In a further example of the invention, a bead or layer of fluid is placed onto tissue. A collection optic, such as a tip of a fiber optic, is immersed into the fluid. Incident light is preferably directed at the skin tissue in regions outside of the fluid or bead of fluid. This allows an analyzer with minimal contact with a tissue sample. Controllable variables in this embodiment include: the type of fluid, an optional coating on the fluid, the distance of a collection fiber relative to the skin surface, the angle of the fiber end relative to the skin surface, the distance from the fluid at which incident photons hit the skin. Each of these variables affect the observed tissue volume and net analyte signal observed. Optionally, incident photons penetrate through the contacting fluid exclusively or inclusively of incident photons penetrating skin outside of the contacting fluid.
- EXAMPLE XVI
In yet another embodiment of the invention, probed tissue pathlength is controlled by tailoring the distance distribution between optical illuminator conduits and the detector conduit using a digital mirror array. In this embodiment, light passes from a multiplicity of illuminator conduits into the skin and from the skin into a centrally located detector conduit. Source light is separated into different optical channels defined by individual fibers in a short fiber bundle into which the source light is focused. Preferably, a digital mirror array, or DLP chip, is used to separate the source light into individual fibers or a few fibers in an illumination bundle. Focused light is reflected off of the mirror array onto the fiber optic and individual mirror angles on the chip are controlled to reflect full, partial, or no intensity onto individual illumination fibers. Since each fiber represents an element in the source/detector distance distribution, manipulation of the reflected light allows for tailoring or even optimization of the light launch distribution into the tissue. Such flexibility allows for pathlength control or correction of the measured diffuse reflectance signal.
In yet another example of the invention, the measuring system target is any of:
- a natural tissue component;
- a chemical feature;
- a physical feature;
- an abstract feature;
- a marking feature added to the skin;
- a skin surface feature;
- a measurement of tissue strain;
- tissue morphology;
- a target below the skin surface;
- a manmade target;
- a fluorescent marker;
- a subcutaneous feature;
- a dermal layer;
- a dermis thickness within a specification;
- capillary beds;
- a capillary;
- a blood vessel; and
- a subcutaneous layer.
Permutations and combinations of the above described examples are possible as are permutations and combinations of the examples with the apparatus and techniques describe in the targeting, analyzer, and processing sections herein.
Measuring System/Targeting System
In another embodiment of the invention, a measurement system is used in conjunction with a targeting system. In one example, the targeting system identifies the sample in terms of x-, and y-position. The measuring system then samples primarily at a given depth z, as described herein. In a second example, the targeting system targets a sample in at least one of x-, y-, and z-position and optionally in terms of sample probe tilt and/or rotation. In the second example, a measurement system is directed to the targeted sample or a sample position spatially related to the targeted position at the same or different time with a common or separate sample probes as described, infra. The targeted signal is optionally a spectral indicator of average depth. An example targeted signal is a signal related to a constituent present in a hydrophilic volume growing relative to signal related to constituents in hydrophobic regions. An additional example is a signal using an absorbance dominated signal and/or a scattering dominated signal.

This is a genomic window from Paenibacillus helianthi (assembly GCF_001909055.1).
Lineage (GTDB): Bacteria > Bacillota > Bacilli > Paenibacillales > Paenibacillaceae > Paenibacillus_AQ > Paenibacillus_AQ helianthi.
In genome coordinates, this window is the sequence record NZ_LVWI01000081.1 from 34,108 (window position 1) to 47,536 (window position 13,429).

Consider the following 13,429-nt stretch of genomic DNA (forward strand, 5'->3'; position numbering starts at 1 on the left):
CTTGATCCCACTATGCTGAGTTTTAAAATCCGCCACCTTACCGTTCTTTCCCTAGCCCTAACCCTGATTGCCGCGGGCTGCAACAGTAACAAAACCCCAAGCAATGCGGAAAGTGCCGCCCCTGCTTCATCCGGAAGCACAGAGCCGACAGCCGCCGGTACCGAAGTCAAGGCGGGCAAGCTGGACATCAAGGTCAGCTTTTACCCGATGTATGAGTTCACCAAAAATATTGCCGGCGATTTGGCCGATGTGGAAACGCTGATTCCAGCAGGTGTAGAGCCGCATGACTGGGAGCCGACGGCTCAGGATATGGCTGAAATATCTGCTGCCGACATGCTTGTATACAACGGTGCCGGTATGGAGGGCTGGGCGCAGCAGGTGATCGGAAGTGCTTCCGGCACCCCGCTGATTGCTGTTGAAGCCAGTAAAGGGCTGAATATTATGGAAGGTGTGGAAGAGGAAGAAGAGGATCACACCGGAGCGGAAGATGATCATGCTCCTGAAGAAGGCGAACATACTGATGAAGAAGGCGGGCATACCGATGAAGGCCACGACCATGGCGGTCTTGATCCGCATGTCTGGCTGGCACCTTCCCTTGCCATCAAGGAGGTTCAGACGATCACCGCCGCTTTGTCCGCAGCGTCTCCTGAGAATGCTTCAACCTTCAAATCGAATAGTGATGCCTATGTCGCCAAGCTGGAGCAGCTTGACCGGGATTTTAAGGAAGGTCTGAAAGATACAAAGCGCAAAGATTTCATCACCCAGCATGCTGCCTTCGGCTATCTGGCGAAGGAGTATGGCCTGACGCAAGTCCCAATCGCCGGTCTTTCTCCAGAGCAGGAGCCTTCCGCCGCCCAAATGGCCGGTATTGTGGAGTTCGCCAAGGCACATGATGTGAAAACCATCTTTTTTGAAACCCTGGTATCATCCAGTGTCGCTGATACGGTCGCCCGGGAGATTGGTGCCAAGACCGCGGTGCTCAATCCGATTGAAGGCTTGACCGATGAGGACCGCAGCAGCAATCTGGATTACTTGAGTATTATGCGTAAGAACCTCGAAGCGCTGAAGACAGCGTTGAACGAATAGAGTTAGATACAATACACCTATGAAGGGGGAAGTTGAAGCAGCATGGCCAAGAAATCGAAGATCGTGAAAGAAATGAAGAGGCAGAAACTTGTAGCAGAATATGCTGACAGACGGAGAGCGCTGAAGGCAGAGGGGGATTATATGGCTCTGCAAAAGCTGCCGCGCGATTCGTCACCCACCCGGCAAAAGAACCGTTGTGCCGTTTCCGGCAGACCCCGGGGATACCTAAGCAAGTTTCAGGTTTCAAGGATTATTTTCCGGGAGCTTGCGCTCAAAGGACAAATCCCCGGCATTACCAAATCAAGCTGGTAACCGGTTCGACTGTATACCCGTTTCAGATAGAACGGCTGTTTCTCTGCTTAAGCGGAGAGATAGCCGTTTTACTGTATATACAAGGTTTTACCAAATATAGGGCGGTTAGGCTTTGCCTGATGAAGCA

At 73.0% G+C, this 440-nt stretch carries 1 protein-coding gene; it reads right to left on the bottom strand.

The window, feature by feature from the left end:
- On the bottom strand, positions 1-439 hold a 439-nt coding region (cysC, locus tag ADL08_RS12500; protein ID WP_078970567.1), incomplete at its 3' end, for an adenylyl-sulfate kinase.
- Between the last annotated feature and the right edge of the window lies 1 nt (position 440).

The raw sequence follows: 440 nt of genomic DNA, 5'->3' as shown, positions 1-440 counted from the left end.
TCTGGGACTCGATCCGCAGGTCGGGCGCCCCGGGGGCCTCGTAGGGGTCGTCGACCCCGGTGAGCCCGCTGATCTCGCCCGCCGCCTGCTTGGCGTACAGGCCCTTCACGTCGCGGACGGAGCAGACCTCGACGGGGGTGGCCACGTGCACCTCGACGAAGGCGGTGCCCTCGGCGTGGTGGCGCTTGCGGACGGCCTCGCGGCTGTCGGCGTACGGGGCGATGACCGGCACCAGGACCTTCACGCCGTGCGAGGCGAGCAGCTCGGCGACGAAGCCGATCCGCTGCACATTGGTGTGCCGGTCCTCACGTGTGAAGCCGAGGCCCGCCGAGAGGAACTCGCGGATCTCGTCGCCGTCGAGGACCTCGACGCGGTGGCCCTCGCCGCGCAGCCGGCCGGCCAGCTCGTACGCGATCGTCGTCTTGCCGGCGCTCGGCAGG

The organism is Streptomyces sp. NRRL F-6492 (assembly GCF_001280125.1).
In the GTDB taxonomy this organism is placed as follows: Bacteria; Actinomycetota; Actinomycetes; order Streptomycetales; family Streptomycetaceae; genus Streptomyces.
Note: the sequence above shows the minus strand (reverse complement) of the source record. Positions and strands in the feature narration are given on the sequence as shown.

Referring now to FIG. 3, a block diagram of an analyzer 10 is presented that is configured with two primary systems, a targeting system 15 and a measuring system 16. The targeting system targets a tissue area or volume of the sample 14. For example, the targeting system targets a surface feature 141, one or more volumes or layers 142, and/or an underlying feature 143, such as a capillary or blood vessel. The measuring system contains a sample probe 303, which is optionally separate from or integrated into the targeting system. The sample probe of the measuring system is preferably directed to the targeted region or to a location relative to the targeted region either while the targeting system is active or subsequent to targeting. Less preferably, use of the measuring system is followed by use of the targeting system and a targeting image is used to post process the measuring system data. A controller 17 is used to direct the movement of the sample probe 303 in at least one of the x-, y-, and z-axes via one or more actuators 18. Optionally the controller directs a part of the analyzer that changes the observed tissue sample in terms of surface area or volume. Optionally, the controller moves a fixture holding the sample relative to the analyzer. The controller communicates with the targeting system, measuring system, and/or controller.